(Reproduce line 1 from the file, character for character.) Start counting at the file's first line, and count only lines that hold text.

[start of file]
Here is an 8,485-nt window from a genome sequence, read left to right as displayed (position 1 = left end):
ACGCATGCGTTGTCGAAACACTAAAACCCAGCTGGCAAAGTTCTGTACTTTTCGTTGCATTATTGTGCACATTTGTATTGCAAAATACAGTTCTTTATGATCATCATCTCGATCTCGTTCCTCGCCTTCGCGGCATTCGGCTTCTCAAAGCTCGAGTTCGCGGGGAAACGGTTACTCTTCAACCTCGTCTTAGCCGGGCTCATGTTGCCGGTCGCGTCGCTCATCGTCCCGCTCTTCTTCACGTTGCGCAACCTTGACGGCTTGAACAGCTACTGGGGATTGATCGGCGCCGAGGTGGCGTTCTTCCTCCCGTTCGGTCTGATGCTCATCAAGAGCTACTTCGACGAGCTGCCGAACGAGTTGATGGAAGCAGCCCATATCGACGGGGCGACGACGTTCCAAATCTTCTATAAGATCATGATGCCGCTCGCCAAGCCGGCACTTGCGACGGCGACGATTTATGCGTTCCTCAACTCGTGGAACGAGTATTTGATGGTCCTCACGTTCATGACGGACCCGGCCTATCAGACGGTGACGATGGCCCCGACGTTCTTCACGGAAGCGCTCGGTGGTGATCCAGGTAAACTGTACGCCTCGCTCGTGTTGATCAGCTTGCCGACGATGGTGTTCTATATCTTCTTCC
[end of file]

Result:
Here is an 8,485-nt window from a genome sequence, read left to right as displayed (position 1 = left end):